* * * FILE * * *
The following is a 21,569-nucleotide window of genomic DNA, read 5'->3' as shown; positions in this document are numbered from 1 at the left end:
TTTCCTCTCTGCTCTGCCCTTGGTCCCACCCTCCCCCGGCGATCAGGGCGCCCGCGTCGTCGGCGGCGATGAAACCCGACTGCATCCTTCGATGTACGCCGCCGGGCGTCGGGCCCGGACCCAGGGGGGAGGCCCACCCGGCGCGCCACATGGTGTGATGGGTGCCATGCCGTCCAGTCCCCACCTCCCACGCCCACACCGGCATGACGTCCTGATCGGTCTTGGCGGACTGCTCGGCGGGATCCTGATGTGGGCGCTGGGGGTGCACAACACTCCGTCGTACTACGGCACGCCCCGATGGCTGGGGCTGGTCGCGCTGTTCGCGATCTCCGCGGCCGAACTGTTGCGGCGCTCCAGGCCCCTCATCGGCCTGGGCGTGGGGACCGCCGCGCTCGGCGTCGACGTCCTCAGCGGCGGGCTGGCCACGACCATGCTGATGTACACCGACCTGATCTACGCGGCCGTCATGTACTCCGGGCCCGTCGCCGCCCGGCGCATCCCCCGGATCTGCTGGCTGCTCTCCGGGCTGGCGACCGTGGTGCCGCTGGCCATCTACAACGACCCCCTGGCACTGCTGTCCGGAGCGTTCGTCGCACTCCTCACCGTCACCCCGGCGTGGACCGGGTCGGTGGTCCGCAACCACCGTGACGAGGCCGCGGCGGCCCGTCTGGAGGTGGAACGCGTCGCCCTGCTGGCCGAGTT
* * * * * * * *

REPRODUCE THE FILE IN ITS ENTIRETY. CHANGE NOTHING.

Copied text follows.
The following is a 21,569-nucleotide window of genomic DNA, read 5'->3' as shown; positions in this document are numbered from 1 at the left end:
TTTCCTCTCTGCTCTGCCCTTGGTCCCACCCTCCCCCGGCGATCAGGGCGCCCGCGTCGTCGGCGGCGATGAAACCCGACTGCATCCTTCGATGTACGCCGCCGGGCGTCGGGCCCGGACCCAGGGGGGAGGCCCACCCGGCGCGCCACATGGTGTGATGGGTGCCATGCCGTCCAGTCCCCACCTCCCACGCCCACACCGGCATGACGTCCTGATCGGTCTTGGCGGACTGCTCGGCGGGATCCTGATGTGGGCGCTGGGGGTGCACAACACTCCGTCGTACTACGGCACGCCCCGATGGCTGGGGCTGGTCGCGCTGTTCGCGATCTCCGCGGCCGAACTGTTGCGGCGCTCCAGGCCCCTCATCGGCCTGGGCGTGGGGACCGCCGCGCTCGGCGTCGACGTCCTCAGCGGCGGGCTGGCCACGACCATGCTGATGTACACCGACCTGATCTACGCGGCCGTCATGTACTCCGGGCCCGTCGCCGCCCGGCGCATCCCCCGGATCTGCTGGCTGCTCTCCGGGCTGGCGACCGTGGTGCCGCTGGCCATCTACAACGACCCCCTGGCACTGCTGTCCGGAGCGTTCGTCGCACTCCTCACCGTCACCCCGGCGTGGACCGGGTCGGTGGTCCGCAACCACCGTGACGAGGCCGCGGCGGCCCGTCTGGAGGTGGAACGCGTCGCCCTGCTGGCCGAGTT